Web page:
Kingdom of God & Heaven

The New Testament writers used the phrases "kingdom of God" and "kingdom of heaven" almost interchangeably. However, there are some key differences between what these scriptural terms mean in their respective contexts. The phrase "kingdom of God" appears in the New Testament 76 times (see here), while the "kingdom of heaven" appears 34 times (see here). Out of the 34 times that "kingdom of heaven" appears in the New Testament, 31 of those belong to Matthew. This means that Matthew replaced the phrase "kingdom of God" with "kingdom of heaven" when reporting the same narratives that Mark and Luke had also written (cf. Matt. 4:17 & Mark 1:15). Matthew was writing to a markedly Jewish audience with the intent of proving Jesus' messiahship to them. So, he observed the Jewish tradition of extreme caution when writing God's name (cf. Exod. 20:7).

Kingdom: A Political & Spiritual Reality

At the very beginning of his ministry, Jesus read from the Isaiah scroll in his hometown synagogue in Nazareth. He said, "The Spirit of the Lord is upon me, because he has anointed me to bring good news to the poor. He has sent me to proclaim release to the captives and recovery of sight to the blind, to let the oppressed go free, to proclaim the year of the Lord's favor" (Luke 4:18-19; cf. Isa. 61:1-2a). Churchgoers today often choose between a conservative reading of this passage that emphasizes salvation themes and a liberal one highlighting social justice—to the exclusion of the other. However, such a distinction is not only unnecessary, but also flawed and rather anachronistic.


The first-century Jews understood the prophet Isaiah's words to foretell of Israel's sovereignty, or a time without empire and gentile oppression. However, Jesus was promising something better than mere politics: true existential freedom in the present and the future. Truth be told, salvation for us Christians is not some religious duty; it is God resurrecting us to build the kingdom of heaven here on earth. This is the essence of true discipleship, learning how to evangelize both the spiritual poor as well as the economic; to bring healing and justice; and to proclaim God's mercy.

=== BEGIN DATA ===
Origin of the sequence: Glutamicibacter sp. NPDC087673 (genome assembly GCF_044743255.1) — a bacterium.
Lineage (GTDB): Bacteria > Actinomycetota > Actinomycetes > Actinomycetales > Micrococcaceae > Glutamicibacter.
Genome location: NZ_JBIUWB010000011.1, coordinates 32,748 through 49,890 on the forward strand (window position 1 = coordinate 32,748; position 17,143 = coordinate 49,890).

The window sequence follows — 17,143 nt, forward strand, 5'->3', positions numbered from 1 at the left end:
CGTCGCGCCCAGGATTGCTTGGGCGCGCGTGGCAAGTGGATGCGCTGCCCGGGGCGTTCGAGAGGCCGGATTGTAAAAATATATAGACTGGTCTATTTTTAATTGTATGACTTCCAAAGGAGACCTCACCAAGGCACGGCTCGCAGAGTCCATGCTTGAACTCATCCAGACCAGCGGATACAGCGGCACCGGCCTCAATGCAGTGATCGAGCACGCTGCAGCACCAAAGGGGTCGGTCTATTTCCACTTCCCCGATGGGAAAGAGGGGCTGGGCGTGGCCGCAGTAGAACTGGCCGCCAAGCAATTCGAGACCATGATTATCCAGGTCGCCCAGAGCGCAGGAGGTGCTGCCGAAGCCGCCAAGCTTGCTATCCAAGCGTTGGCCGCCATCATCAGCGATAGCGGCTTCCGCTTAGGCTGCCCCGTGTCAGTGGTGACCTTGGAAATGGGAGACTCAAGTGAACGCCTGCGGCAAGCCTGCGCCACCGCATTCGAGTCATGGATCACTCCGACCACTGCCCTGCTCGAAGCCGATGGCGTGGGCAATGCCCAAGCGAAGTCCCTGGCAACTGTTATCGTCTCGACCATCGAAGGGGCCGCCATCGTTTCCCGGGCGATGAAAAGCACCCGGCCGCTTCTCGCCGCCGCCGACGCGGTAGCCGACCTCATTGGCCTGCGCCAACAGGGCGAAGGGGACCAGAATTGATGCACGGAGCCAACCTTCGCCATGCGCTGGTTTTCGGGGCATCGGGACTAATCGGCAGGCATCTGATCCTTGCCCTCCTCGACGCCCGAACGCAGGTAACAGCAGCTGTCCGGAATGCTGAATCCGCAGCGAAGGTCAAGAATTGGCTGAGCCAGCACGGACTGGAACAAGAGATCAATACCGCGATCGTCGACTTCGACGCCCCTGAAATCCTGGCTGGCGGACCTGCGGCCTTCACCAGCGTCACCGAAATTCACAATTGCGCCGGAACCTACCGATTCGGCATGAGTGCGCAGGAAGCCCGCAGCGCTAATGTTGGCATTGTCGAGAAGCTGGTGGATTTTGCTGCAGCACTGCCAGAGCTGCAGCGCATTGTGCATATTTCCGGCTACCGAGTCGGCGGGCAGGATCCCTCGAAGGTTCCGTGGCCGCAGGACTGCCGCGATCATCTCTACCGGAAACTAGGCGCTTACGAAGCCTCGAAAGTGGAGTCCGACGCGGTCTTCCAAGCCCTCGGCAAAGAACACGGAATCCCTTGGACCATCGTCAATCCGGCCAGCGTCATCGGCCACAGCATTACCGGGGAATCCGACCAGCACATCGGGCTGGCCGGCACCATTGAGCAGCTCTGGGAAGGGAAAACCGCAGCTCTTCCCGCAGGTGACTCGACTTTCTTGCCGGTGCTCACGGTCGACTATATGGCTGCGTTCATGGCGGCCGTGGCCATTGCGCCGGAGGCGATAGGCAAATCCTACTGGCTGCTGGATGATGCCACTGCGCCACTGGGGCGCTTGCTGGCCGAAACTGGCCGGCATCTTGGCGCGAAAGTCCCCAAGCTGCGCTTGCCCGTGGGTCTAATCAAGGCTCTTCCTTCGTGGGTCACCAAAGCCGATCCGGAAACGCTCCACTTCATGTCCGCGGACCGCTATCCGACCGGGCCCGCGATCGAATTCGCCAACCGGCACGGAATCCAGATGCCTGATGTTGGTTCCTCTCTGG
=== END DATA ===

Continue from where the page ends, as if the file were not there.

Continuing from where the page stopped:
In the West, our church leaders often reduce the gospel to "going to heaven." However, God's purpose in becoming the incarnate Jesus was to bring heaven to us on earth. The previous rites and traditions of the Jerusalem temple were shadows of the kingdom of heaven, but there were not the actual kingdom. Neither were the reigns of David and Solomon the kingdom God in its fullest sense. First-century Jews expected that kind of kingdom, for the Messiah to overthrow the Romans and to form an independent Jewish state. In their perspective, Jesus proved to be a false messiah on that point alone. However, we know that Jesus is the Messiah in the most real way, so we have to be ready to define God's kingdom in a manner that satisfies the political and the spiritual overtones that scripture gives the word. Remember after Jesus' resurrection when his apostles inquired, "Lord, are you at this time going to restore the kingdom to Israel?" (Acts 1:6). Notice, Jesus did not downplay the political reality of God's kingdom. He then emphasized a future revelation of that very thing with a present spiritual application:


It is not for you to know the times or periods that the Father has set by his own authority. But you will receive power when the Holy Spirit has come upon you; and you will be my witnesses in Jerusalem, in all Judea and Samaria, and to the ends of the earth (vv. 7-8)